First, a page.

You might want to have a time limit for each turn, though I’m of the opinion that kids thinking hard about what they can be thankful for isn’t a bad thing. As far as silliness goes, you’ll have to have your own meter, depending on the kids and their age.
When a child can’t think of something, they’re eliminated. Often it can degenerate (or maybe regenerate?) into actual talking and feeling good. I know! Who would think it? If a kid gets stuck, though, and you want the game to continue, I think giving helpful hints and suggestions is a good idea. After all, if you can’t think of something, you’re all in for a baaaaad time.
Parental input: 2 Noise: 2 Usefulness: 2 Desperation factor: 3
10. The Final Straw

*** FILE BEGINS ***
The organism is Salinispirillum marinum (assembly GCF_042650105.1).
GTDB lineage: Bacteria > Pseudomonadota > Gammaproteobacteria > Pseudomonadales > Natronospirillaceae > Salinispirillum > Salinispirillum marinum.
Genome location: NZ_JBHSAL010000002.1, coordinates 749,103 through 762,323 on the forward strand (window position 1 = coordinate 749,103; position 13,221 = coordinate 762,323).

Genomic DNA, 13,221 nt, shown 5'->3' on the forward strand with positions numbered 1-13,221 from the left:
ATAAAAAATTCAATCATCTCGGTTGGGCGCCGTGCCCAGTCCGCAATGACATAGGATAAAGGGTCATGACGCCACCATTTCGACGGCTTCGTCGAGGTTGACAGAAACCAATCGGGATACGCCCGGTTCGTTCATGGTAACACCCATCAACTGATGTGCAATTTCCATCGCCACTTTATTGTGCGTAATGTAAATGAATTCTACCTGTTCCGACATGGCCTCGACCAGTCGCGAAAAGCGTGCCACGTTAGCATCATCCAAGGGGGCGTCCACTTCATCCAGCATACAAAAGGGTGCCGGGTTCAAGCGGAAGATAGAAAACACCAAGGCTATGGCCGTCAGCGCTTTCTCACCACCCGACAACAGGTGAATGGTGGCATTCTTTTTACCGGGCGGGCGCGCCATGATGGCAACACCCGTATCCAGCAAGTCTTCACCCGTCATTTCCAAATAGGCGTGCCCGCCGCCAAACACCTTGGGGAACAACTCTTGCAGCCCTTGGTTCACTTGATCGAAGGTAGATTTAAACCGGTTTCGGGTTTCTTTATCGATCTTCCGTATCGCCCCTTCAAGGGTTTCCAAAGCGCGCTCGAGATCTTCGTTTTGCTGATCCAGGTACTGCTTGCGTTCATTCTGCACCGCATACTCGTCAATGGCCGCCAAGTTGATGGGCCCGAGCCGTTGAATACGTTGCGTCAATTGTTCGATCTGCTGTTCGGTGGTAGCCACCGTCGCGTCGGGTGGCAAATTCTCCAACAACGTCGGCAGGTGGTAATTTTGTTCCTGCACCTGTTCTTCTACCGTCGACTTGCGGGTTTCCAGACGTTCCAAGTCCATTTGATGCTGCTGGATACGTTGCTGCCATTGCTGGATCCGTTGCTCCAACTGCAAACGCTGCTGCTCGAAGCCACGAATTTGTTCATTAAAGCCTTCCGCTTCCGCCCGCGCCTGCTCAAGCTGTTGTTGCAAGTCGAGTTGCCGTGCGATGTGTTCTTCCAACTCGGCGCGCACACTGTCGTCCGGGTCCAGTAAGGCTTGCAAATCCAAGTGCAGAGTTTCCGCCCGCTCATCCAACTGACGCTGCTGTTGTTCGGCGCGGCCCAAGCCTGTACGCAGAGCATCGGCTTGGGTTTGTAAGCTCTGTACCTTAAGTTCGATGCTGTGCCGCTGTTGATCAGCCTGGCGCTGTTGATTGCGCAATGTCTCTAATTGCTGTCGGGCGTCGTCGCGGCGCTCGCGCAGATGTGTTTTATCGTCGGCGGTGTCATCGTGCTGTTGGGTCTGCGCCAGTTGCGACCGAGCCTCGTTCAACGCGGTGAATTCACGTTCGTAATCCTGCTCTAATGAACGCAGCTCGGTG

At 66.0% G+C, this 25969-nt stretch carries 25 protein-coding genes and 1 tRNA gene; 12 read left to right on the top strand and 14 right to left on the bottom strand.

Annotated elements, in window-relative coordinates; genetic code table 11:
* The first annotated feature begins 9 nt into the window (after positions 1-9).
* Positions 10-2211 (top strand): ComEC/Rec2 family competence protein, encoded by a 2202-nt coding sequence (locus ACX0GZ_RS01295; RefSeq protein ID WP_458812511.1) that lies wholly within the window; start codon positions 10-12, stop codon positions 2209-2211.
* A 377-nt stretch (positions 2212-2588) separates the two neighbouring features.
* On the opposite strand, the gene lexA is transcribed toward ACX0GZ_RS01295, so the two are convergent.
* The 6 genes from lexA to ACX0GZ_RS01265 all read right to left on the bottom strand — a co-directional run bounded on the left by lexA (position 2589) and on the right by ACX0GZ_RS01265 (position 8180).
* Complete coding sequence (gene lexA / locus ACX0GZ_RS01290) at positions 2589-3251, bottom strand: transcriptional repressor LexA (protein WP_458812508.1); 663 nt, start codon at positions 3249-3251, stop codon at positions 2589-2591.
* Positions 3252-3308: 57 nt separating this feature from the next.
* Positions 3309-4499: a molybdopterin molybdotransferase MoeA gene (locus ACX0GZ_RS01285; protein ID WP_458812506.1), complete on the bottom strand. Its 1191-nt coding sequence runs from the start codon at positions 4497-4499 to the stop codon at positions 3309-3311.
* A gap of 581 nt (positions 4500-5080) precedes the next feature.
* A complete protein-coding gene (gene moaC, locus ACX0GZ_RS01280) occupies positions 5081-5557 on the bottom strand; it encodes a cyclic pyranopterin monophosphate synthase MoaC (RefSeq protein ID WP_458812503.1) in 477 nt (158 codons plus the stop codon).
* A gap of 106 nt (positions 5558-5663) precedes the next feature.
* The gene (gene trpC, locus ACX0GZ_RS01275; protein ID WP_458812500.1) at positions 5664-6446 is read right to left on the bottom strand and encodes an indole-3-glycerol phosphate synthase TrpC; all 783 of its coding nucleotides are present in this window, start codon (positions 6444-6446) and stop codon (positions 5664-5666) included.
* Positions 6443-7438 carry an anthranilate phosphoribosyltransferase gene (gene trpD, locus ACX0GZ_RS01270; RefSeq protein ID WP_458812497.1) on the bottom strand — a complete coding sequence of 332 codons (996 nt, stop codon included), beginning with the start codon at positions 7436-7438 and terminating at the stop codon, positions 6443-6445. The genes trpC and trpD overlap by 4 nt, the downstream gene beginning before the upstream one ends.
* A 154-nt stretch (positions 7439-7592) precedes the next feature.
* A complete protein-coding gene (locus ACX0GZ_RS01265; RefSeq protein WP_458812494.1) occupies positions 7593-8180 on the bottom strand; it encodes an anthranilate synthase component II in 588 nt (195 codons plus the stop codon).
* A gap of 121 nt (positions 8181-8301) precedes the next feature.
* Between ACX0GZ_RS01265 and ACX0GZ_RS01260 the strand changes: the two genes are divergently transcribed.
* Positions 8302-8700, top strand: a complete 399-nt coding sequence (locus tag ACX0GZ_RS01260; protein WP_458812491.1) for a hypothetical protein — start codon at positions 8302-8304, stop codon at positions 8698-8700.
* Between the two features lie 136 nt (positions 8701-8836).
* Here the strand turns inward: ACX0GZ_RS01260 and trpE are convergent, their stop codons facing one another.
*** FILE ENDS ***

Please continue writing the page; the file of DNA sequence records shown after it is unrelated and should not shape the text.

You’ve tried it all. Games 1 through 9 have been played, and it’s only lunchtime. There is one last option, and you should embrace it with whatever tools you have to hand, and the last of your sanity while you still possess it.
Lock the doors and windows. Turn on the TV and computer. Gather any devices you have in the house and scatter them amongst the children. Liberally sprinkle with snacks. Then go into your bedroom, shut the door, crawl under the covers and pull them over your head.
Let’s face it. Desperate times call for any bloody way you can get through it. If you need time out with a doona over your head, take time out with a doona over your head. The kids won’t be scarred for life with a bit of extra screen time.
Parental input: 0.5 Noise: 1.5 Usefulness: 1 Desperation factor: 3+
I hope these activities help housebound parents and kids. They’re tried and true, though I make no guarantees that all of them will work all the time with all children. As you move through the days of social distancing and restricted movement, just remember the bottom line:
Stay safe and stay sane.